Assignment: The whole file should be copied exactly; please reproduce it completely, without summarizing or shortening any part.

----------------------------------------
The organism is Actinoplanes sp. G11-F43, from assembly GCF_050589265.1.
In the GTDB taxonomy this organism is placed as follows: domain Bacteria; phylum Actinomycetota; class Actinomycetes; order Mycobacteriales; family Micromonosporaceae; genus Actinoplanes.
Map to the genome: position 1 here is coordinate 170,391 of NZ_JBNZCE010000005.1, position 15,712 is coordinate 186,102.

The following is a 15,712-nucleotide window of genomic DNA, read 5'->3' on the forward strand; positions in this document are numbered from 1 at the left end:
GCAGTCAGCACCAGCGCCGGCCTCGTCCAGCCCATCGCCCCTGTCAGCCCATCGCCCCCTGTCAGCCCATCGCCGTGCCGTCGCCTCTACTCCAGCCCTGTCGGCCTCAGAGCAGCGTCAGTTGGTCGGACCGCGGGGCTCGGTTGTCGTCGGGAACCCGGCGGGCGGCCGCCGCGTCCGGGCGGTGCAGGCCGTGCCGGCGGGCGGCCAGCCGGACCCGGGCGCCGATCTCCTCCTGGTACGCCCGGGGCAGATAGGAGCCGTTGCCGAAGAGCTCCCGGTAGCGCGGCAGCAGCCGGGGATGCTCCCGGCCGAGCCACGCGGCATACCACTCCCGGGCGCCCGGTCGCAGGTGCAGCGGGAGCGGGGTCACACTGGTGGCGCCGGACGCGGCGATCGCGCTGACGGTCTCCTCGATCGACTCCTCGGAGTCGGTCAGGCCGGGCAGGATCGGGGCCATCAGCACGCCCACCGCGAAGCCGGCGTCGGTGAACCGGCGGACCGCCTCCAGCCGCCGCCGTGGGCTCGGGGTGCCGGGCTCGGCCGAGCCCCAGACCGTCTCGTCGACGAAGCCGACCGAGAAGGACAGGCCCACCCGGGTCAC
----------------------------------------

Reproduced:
The organism is Actinoplanes sp. G11-F43, from assembly GCF_050589265.1.
In the GTDB taxonomy this organism is placed as follows: domain Bacteria; phylum Actinomycetota; class Actinomycetes; order Mycobacteriales; family Micromonosporaceae; genus Actinoplanes.
Map to the genome: position 1 here is coordinate 170,391 of NZ_JBNZCE010000005.1, position 15,712 is coordinate 186,102.

The following is a 15,712-nucleotide window of genomic DNA, read 5'->3' on the forward strand; positions in this document are numbered from 1 at the left end:
GCAGTCAGCACCAGCGCCGGCCTCGTCCAGCCCATCGCCCCTGTCAGCCCATCGCCCCCTGTCAGCCCATCGCCGTGCCGTCGCCTCTACTCCAGCCCTGTCGGCCTCAGAGCAGCGTCAGTTGGTCGGACCGCGGGGCTCGGTTGTCGTCGGGAACCCGGCGGGCGGCCGCCGCGTCCGGGCGGTGCAGGCCGTGCCGGCGGGCGGCCAGCCGGACCCGGGCGCCGATCTCCTCCTGGTACGCCCGGGGCAGATAGGAGCCGTTGCCGAAGAGCTCCCGGTAGCGCGGCAGCAGCCGGGGATGCTCCCGGCCGAGCCACGCGGCATACCACTCCCGGGCGCCCGGTCGCAGGTGCAGCGGGAGCGGGGTCACACTGGTGGCGCCGGACGCGGCGATCGCGCTGACGGTCTCCTCGATCGACTCCTCGGAGTCGGTCAGGCCGGGCAGGATCGGGGCCATCAGCACGCCCACCGCGAAGCCGGCGTCGGTGAACCGGCGGACCGCCTCCAGCCGCCGCCGTGGGCTCGGGGTGCCGGGCTCGGCCGAGCCCCAGACCGTCTCGTCGACGAAGCCGACCGAGAAGGACAGGCCCACCCGGGTCAC